The pace of change has increased, and more than half of chief executive officers — 60 percent — said they see disruption as an opportunity rather than a threat, according to the 2017 U.S. CEO Outlook published by KPMG.
“The speed at which these disruptions are occurring is creating incredible opportunities for companies that can take advantage of them and creating serious challenges for those that can’t,” said Stephen Chase, KPMG’s U.S. Management Consulting leader.
As part of the survey, 72 percent of CEOs said rather than waiting to be disrupted by competitors, their organizations are actively disrupting their own sectors; 46 percent said they are highly confident about their growth prospects in the next three years, up from 32 percent in 2016.
“Every business needs to be constantly alert and vigilant of the need to stay current and competitive,” said Paul Toner, partner and head of management consulting with KPMG in Ireland.
CEOs said they are building strategies around managing the value chain in an environment of constant disruption. “They recognize that incremental changes will not allow them to keep pace with the disruptions caused by new technologies, new market entrants and increased expectations on the part of customers,” Chase said.
Within the transportation and logistics industry, disruption is taking place across several areas, from tightening capacity to new, innovative equipment offerings, and leasing can allow companies to take advantage of new opportunities.
Increasing freight levels and new federal regulations have tightened the amount of available capacity, and leasing can allow shippers to flex up as needed. Expenses associated with a full-service lease are established in advance, giving companies reliable financial information for forecasting. Leasing can also free up capital that businesses can use to grow other parts of their business.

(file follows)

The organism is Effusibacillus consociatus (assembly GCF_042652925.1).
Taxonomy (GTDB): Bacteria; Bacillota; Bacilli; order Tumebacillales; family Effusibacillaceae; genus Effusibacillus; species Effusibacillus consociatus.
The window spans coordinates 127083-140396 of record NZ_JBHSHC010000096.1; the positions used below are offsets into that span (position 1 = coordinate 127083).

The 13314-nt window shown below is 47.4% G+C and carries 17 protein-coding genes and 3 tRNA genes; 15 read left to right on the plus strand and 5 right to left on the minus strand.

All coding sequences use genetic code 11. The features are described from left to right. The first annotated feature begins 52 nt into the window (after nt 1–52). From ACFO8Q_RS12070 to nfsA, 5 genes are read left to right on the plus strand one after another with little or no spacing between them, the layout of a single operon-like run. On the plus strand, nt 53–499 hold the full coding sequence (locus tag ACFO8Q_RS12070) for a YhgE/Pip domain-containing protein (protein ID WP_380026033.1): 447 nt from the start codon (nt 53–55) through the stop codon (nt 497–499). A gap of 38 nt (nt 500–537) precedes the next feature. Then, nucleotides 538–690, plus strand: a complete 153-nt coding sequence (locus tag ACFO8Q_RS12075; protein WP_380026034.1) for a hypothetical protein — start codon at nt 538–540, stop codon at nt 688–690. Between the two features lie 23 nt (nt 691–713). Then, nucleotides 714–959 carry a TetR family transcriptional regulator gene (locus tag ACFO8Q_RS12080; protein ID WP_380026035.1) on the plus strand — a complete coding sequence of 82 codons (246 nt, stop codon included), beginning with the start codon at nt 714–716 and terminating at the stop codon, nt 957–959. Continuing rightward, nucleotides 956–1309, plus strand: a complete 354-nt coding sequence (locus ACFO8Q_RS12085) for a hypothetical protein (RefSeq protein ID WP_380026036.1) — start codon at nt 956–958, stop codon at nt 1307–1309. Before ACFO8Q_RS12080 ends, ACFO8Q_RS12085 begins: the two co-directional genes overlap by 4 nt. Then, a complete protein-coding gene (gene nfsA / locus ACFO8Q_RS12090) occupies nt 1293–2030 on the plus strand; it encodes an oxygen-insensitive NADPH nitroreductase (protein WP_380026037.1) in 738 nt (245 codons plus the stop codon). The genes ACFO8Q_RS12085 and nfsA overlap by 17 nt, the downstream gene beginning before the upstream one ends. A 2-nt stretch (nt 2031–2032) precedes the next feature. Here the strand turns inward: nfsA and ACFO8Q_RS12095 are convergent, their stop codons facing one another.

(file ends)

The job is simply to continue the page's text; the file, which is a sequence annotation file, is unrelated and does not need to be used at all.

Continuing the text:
When financing the purchase of a truck, buyers are typically required to place a down payment between 10 to 20 percent of the purchase price of the vehicle. However, when customers lease vehicles from Penske Truck Leasing, they often require no down payment or minimal cash up front.
The type and amount of emissions technology on new Class 8 tractors has increased steadily since 2004 due to Environmental Protection Agency regulations, and there are often increased maintenance costs as well as maintenance unknowns associated with new technology. Because maintenance is included in a full-service lease, private fleets can minimize their risk associated with new technology and take advantage of a guaranteed cost-per-mile.
What’s more, Penske Truck Leasing offers a variety of new technologies and safety systems on vehicles, and leasing enables private fleets to test new technology in all or part of their operations.
Penske also works closely with original equipment manufacturers on new technologies, such as alternative fuels, to stay current on the latest offerings and can work with its customers to find the best equipment for their specific needs.